It’s a familiar plight: Your friend has posted something candid and revealing on Facebook—maybe something about a sick relative or a tough situation at work. You want to offer your support, to let them know you read their post and are thinking about them—but hitting the like button on such a sobering post seemswrong somehow.
Good news: Facebook has taken a big step toward addressing this dilemma, augmenting its familiar “like” button with a range of new, modulated “reactions.” When you post something on Facebook, now, your friends have the option of expressing their feelings about your post in a number of ways—like, love, anger, sadness, “wow,” and “haha.” (Facebook has not unveiled its long-rumored “dislike” button, which is probably for the best.)
You’ve probably noticed these new reactions already—both on your personal Facebook account and perhaps on your business page. This last point raises an interesting question: How will Facebook’s new reactions change the game for commercial Facebook pages? After years of competing for Facebook likes, will your small business now need to aim for “love” or “wow” reactions? And will it somehow count against your Facebook stats if you get a lot of sad or angry emotions?
What Reactions Mean for Your Facebook Analytics
While these new reactions have already changed the Facebook user experience, they haven’t actually changed the algorithms—at least not yet. Facebook has stated that all reactions are treated equally: When a user reacts to one of your company’s posts—whether with like, love, anger, or “wow”—it means they want to see more of your posts, and the Facebook algorithms will respond accordingly.
In other words, reactions won’t adversely impact organic search results or newsfeed placement—so there’s no reason for companies to fear or prioritize different reactions. Algorithmically speaking, all reactions are good reactions; so long as you’re getting some kind of engagement, that’s what really matters.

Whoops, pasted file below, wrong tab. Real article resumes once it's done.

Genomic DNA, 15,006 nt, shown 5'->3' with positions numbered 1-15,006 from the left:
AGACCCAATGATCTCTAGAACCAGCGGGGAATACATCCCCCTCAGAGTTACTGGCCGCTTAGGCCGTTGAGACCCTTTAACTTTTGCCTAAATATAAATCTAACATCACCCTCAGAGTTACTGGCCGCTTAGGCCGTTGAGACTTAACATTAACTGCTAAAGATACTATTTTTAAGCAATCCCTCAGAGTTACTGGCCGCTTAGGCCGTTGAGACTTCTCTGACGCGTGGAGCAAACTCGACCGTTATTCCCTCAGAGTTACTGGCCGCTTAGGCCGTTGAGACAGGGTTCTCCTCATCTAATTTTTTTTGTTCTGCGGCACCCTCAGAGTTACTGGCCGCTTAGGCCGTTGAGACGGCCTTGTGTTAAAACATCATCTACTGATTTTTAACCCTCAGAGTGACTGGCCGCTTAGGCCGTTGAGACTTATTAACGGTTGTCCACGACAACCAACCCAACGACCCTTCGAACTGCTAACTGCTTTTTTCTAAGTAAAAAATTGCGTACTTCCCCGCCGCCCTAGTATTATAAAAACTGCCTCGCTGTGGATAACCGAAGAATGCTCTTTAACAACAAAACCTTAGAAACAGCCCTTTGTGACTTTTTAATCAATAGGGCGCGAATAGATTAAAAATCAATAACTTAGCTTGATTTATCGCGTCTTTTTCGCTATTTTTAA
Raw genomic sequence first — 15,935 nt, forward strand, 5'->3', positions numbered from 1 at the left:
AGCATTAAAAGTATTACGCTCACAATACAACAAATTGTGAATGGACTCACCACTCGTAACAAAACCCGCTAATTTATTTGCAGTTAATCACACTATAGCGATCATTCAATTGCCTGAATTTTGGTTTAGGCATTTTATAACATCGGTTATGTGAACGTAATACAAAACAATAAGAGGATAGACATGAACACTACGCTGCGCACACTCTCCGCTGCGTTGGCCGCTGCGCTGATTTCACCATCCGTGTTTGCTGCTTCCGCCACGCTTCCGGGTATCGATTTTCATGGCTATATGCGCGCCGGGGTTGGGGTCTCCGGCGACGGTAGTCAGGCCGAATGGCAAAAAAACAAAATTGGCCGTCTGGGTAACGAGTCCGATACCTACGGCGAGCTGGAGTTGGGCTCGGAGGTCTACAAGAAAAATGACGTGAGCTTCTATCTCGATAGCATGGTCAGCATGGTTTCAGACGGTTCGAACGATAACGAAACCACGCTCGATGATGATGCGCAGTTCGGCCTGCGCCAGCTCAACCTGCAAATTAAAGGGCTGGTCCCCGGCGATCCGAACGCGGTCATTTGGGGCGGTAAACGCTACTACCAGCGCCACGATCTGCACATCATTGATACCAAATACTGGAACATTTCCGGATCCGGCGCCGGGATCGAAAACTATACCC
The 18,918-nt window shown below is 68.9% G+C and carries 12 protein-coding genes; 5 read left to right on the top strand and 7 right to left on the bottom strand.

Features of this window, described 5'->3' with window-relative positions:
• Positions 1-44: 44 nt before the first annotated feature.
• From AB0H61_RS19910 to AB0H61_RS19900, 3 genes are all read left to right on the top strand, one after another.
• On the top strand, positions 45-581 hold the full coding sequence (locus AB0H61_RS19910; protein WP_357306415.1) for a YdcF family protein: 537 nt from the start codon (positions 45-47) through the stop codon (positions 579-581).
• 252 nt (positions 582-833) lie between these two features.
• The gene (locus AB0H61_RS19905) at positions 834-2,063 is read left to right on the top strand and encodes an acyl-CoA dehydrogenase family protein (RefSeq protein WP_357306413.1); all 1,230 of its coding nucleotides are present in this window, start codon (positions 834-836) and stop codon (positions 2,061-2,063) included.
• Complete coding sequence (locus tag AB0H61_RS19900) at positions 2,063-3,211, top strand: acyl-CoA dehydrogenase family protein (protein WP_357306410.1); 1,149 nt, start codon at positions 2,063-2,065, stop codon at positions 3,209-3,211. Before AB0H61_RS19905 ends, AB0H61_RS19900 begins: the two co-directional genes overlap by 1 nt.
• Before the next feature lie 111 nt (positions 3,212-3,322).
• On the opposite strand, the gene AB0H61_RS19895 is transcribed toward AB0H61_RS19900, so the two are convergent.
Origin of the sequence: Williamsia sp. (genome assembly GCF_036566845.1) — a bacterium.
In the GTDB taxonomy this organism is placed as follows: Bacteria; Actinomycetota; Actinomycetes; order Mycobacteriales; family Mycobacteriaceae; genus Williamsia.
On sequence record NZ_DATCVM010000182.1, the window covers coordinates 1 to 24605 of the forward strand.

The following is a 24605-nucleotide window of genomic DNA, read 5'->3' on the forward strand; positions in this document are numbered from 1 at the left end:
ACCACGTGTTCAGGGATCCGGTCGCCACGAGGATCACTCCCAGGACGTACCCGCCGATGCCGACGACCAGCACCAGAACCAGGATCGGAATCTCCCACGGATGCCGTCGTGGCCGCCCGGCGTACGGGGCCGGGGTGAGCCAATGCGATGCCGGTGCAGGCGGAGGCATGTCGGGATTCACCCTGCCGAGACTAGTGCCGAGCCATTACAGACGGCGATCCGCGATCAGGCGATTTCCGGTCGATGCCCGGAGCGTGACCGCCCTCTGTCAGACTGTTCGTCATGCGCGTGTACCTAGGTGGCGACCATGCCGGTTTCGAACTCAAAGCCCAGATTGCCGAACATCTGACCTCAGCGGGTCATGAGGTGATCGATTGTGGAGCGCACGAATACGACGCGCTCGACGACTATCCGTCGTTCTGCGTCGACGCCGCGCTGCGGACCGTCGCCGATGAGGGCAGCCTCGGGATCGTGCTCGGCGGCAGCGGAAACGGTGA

New Insight Into Your Users
That’s not to say that reactions aren’t meaningful to marketers. While they may not change algorithms, they do provide new insights into your users—what they think of your content and even your brand.
For example, the more carefully modulated reactions can provide new opportunities for customer service. When someone responds to your post with sadness, that’s a good opening for you to reach out directly and ask how you can provide a better user experience—sort of like the companies that directly respond to complaints on Twitter. By having a more precise reading of what your users are thinking, you can better tailor your response to them.
There are also potential avenues for better targeting—ad campaigns running justto the people who give you “love” or “wow” reactions, for example—though such innovations are still in development.
The bottom line: Facebook reactions are no reason for concern—and in fact, they may be something you’ll grow to love in due time. Keep tabs on who’s responding to your Facebook content—but also how.